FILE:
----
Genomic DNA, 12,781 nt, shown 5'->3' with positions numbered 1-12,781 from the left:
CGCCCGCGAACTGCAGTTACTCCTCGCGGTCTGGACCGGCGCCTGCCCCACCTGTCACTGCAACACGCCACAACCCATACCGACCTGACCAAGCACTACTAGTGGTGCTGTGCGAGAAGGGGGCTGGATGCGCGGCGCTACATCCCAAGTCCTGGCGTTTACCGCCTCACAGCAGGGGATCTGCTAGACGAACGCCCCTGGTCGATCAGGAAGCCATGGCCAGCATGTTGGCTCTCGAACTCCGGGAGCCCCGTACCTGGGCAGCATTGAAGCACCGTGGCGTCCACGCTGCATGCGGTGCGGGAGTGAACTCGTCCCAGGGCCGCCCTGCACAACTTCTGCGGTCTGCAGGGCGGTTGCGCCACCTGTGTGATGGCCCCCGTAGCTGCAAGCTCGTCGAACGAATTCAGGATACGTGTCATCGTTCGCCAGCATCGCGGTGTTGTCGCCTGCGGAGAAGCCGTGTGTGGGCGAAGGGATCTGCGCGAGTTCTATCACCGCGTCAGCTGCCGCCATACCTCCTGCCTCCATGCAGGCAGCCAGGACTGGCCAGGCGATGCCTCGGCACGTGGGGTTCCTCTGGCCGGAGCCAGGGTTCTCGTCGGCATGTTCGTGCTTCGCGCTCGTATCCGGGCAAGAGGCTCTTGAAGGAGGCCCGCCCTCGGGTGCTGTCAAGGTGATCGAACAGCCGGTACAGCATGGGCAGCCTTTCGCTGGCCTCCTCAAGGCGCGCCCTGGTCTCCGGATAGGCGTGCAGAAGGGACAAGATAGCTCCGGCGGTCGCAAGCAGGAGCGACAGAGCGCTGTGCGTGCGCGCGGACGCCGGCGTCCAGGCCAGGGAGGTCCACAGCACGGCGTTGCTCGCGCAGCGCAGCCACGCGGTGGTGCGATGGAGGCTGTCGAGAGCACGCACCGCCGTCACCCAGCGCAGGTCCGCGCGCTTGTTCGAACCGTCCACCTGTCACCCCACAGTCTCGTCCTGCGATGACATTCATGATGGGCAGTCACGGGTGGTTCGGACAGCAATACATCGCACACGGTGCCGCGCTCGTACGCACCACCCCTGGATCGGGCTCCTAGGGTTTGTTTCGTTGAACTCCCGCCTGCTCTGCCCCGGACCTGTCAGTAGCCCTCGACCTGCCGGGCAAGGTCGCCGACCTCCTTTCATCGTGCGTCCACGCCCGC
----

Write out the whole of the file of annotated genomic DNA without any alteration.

Genomic DNA, 12,781 nt, shown 5'->3' with positions numbered 1-12,781 from the left:
CGCCCGCGAACTGCAGTTACTCCTCGCGGTCTGGACCGGCGCCTGCCCCACCTGTCACTGCAACACGCCACAACCCATACCGACCTGACCAAGCACTACTAGTGGTGCTGTGCGAGAAGGGGGCTGGATGCGCGGCGCTACATCCCAAGTCCTGGCGTTTACCGCCTCACAGCAGGGGATCTGCTAGACGAACGCCCCTGGTCGATCAGGAAGCCATGGCCAGCATGTTGGCTCTCGAACTCCGGGAGCCCCGTACCTGGGCAGCATTGAAGCACCGTGGCGTCCACGCTGCATGCGGTGCGGGAGTGAACTCGTCCCAGGGCCGCCCTGCACAACTTCTGCGGTCTGCAGGGCGGTTGCGCCACCTGTGTGATGGCCCCCGTAGCTGCAAGCTCGTCGAACGAATTCAGGATACGTGTCATCGTTCGCCAGCATCGCGGTGTTGTCGCCTGCGGAGAAGCCGTGTGTGGGCGAAGGGATCTGCGCGAGTTCTATCACCGCGTCAGCTGCCGCCATACCTCCTGCCTCCATGCAGGCAGCCAGGACTGGCCAGGCGATGCCTCGGCACGTGGGGTTCCTCTGGCCGGAGCCAGGGTTCTCGTCGGCATGTTCGTGCTTCGCGCTCGTATCCGGGCAAGAGGCTCTTGAAGGAGGCCCGCCCTCGGGTGCTGTCAAGGTGATCGAACAGCCGGTACAGCATGGGCAGCCTTTCGCTGGCCTCCTCAAGGCGCGCCCTGGTCTCCGGATAGGCGTGCAGAAGGGACAAGATAGCTCCGGCGGTCGCAAGCAGGAGCGACAGAGCGCTGTGCGTGCGCGCGGACGCCGGCGTCCAGGCCAGGGAGGTCCACAGCACGGCGTTGCTCGCGCAGCGCAGCCACGCGGTGGTGCGATGGAGGCTGTCGAGAGCACGCACCGCCGTCACCCAGCGCAGGTCCGCGCGCTTGTTCGAACCGTCCACCTGTCACCCCACAGTCTCGTCCTGCGATGACATTCATGATGGGCAGTCACGGGTGGTTCGGACAGCAATACATCGCACACGGTGCCGCGCTCGTACGCACCACCCCTGGATCGGGCTCCTAGGGTTTGTTTCGTTGAACTCCCGCCTGCTCTGCCCCGGACCTGTCAGTAGCCCTCGACCTGCCGGGCAAGGTCGCCGACCTCCTTTCATCGTGCGTCCACGCCCGC